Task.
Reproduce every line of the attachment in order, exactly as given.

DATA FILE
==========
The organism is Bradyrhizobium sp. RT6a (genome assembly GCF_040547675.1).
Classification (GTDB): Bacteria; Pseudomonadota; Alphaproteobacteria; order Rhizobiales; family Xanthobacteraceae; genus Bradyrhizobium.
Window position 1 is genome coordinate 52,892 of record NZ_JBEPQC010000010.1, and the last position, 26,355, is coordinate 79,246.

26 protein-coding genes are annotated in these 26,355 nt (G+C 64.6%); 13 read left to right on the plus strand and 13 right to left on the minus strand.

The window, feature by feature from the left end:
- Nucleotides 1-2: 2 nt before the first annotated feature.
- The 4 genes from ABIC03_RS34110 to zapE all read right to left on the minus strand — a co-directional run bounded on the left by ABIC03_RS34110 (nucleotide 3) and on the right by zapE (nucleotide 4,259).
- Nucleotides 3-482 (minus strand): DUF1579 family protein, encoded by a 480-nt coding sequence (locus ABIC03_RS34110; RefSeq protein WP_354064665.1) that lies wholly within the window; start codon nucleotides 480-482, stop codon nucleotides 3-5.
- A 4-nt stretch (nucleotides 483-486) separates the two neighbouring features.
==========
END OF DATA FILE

The organism is Bradyrhizobium sp. RT6a (genome assembly GCF_040547675.1).
Classification (GTDB): Bacteria; Pseudomonadota; Alphaproteobacteria; order Rhizobiales; family Xanthobacteraceae; genus Bradyrhizobium.
Window position 1 is genome coordinate 52,892 of record NZ_JBEPQC010000010.1, and the last position, 26,355, is coordinate 79,246.

26 protein-coding genes are annotated in these 26,355 nt (G+C 64.6%); 13 read left to right on the plus strand and 13 right to left on the minus strand.

The window, feature by feature from the left end:
- Nucleotides 1-2: 2 nt before the first annotated feature.
- The 4 genes from ABIC03_RS34110 to zapE all read right to left on the minus strand — a co-directional run bounded on the left by ABIC03_RS34110 (nucleotide 3) and on the right by zapE (nucleotide 4,259).
- Nucleotides 3-482 (minus strand): DUF1579 family protein, encoded by a 480-nt coding sequence (locus ABIC03_RS34110; RefSeq protein WP_354064665.1) that lies wholly within the window; start codon nucleotides 480-482, stop codon nucleotides 3-5.
- A 4-nt stretch (nucleotides 483-486) separates the two neighbouring features.